ST. CROIX, V.I. – A third man accused of participating in an
alleged scheme to defraud the government through a federal driver’s license
program has been brought back to the Territory to face charges.
Gilani, who was imprisoned in Boston, Mass., awaiting to be extradited, waived
his right to an extradition hearing and was escorted back to St. Croix Tuesday
afternoon by special agents from the Department of Justice.
that we have brought back Syed Gilani to face criminal charges,” Attorney
General Claude Earl Walker said, “this is an important step as the people have
a right to know what happened to the more than $2 million dollars from Homeland
Security that was given to the Virgin Islands between 2008-2011 to implement
REAL ID because as of today, there is no REAL ID in the Virgin Islands. These federal funds are gone, and we had
persons who certified that the work was totally completed in 2014 and vendors
were paid a lot of money, but we have no REAL ID.”
Wednesday morning Gilani, owner of BIZVI, appeared before V.I. Superior Court
Magistrate Miguel Camacho with his attorney Pamela Colon for his
advice-of-rights hearing. Magistrate Miguel
Camacho found there was sufficient evidence to move forward on the charges,
allowed him to be released on posting a $200,000 unsecured bond into the
third-party custody of his wife and ordered him to abide by a number of
court-imposed bail conditions, which include having no contact with his co-defendants.
all, three men – Jerris Browne, former director of the Bureau of Motor Vehicles,
Gregory Christian, former Management Information Systems and Gilani – were
taken into custody and charged in connection with the alleged REAL/ID program
of the men faces one count of obtaining money by false pretense, conversion of
government property, embezzlement by public officer, filing false instruments,
falsification of public accounts, fraudulent claims upon the government, false
certificate by public officers and criminally influenced and corrupt
organizations (CICO) conspiracy.
Last week, Brown
and Christian attended an advice-of-rights hearing before V.I. Superior Court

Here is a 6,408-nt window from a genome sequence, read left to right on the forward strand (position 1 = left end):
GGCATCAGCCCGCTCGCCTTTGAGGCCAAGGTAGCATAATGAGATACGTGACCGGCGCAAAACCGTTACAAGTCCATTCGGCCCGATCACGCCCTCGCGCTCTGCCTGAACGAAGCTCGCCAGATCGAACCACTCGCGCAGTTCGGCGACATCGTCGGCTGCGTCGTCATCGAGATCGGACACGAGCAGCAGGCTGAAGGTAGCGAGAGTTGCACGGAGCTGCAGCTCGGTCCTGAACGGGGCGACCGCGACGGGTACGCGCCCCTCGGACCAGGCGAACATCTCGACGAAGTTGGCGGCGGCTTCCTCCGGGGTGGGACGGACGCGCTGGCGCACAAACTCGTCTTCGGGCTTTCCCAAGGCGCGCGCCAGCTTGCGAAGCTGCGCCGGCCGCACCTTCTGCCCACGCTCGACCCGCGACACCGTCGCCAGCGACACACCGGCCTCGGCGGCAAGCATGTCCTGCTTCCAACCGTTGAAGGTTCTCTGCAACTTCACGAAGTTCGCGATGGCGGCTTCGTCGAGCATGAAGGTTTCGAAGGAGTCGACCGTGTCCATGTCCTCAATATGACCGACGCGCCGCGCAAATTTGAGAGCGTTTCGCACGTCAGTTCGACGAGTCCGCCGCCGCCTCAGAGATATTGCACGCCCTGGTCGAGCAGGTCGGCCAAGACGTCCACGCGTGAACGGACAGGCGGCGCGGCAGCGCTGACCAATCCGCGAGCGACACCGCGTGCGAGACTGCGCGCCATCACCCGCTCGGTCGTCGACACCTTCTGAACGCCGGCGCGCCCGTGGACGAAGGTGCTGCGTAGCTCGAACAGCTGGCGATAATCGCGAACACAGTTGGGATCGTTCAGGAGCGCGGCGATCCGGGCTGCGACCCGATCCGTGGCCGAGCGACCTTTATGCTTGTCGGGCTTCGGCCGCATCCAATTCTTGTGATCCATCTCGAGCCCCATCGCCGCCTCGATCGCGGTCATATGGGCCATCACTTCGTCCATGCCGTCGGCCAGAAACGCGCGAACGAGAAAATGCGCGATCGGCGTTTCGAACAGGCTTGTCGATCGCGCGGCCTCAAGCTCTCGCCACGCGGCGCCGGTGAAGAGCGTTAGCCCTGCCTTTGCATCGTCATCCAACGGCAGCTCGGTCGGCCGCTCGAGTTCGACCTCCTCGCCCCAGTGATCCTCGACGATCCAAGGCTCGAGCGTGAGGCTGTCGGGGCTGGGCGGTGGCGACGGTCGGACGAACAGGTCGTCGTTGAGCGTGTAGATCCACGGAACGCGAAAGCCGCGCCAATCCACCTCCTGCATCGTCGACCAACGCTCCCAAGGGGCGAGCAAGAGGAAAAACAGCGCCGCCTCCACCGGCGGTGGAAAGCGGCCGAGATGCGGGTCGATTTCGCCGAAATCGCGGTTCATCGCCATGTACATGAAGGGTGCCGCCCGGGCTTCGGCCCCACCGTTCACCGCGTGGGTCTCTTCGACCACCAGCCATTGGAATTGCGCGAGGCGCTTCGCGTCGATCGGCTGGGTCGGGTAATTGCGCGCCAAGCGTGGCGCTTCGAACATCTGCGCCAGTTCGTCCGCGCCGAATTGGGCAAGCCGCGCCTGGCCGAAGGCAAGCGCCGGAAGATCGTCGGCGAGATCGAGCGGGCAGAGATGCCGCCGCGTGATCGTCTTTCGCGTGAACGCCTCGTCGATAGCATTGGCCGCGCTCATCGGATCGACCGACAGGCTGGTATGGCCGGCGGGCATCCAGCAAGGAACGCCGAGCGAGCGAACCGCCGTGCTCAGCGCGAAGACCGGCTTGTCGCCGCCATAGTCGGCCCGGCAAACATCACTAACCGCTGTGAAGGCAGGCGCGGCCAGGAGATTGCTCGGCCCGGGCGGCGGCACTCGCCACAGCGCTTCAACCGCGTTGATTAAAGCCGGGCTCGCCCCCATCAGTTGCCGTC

Judge Douglas Brady, who sustained the charges and released both men on their
revealed that the three men allegedly acted in concert to defraud the Virgin
Islands government of more than $2 million of federal funds appropriated for
the BMV’s REAL/ID program “through a pattern of fraud, deception and trickery,”
according to AG Walker.
Congress passed the REAL/ID Act to establish certain standards and security
protocols for states and territories to follow when issuing driver’s licenses
and government-issued identification cards.
The affidavit filed in this matter alleges that the defendants were
engaged in a pattern of criminal activity from 2008 to 2011. Over the course of that period, the
defendants acquired the funds under the guise that they were to be used for the
BMV’s REAL ID program.
“In September of
2008, former BMV Director Jerris Browne submitted an application to the U.S.
Department of Homeland Security requesting funding for the REAL/ID program for
the U.S. Virgin Islands and that application was approved for federal funding,”
AG Walker said during a press conference last week to announce the arrests of
Browne and Christian. “During the fiscal
years of 2008 through 2011, the U.S. Department of Homeland Security awarded
the Virgin Islands grant funding in excess of $2 million to assist the Bureau
of Motor Vehicles with bringing the Virgin Islands into compliance with the
mandate of the REAL/ID program.”
also alleges that Browne then contracted with several business entities, all of
which were owned by Gilani, to manipulate the bidding process by making it
appear that these companies were independent companies engaged in competitive
bidding as required by law, AG Walker said.
further alleges that Browne and Christian certified that work was performed by
Gilani’s companies and actually paid him, but the work was not done. In other instances, items were purchased for
BMV through Gilani, but he did not furnish the BMV with any of the goods, AG
malfeasance was not revealed until 2015 when the current BMV Director Lawrence
Olive discovered that the BMV did not have the functional software application
to carry out the mandates of the REAL/ID program, AG Walker said.
“We did an
extensive investigation based in part on the U.S. Department of Homeland
Security’s seeking answers from the Virgin Islands as to what happened to the
over $2 million that they gave us in 2008-2011 to implement REA/ID,” AG Walker
said. “We have no REAL ID; there is no
AG Walker said
the Department of Justice is “extremely confident with what we have done in
order to make out our case.”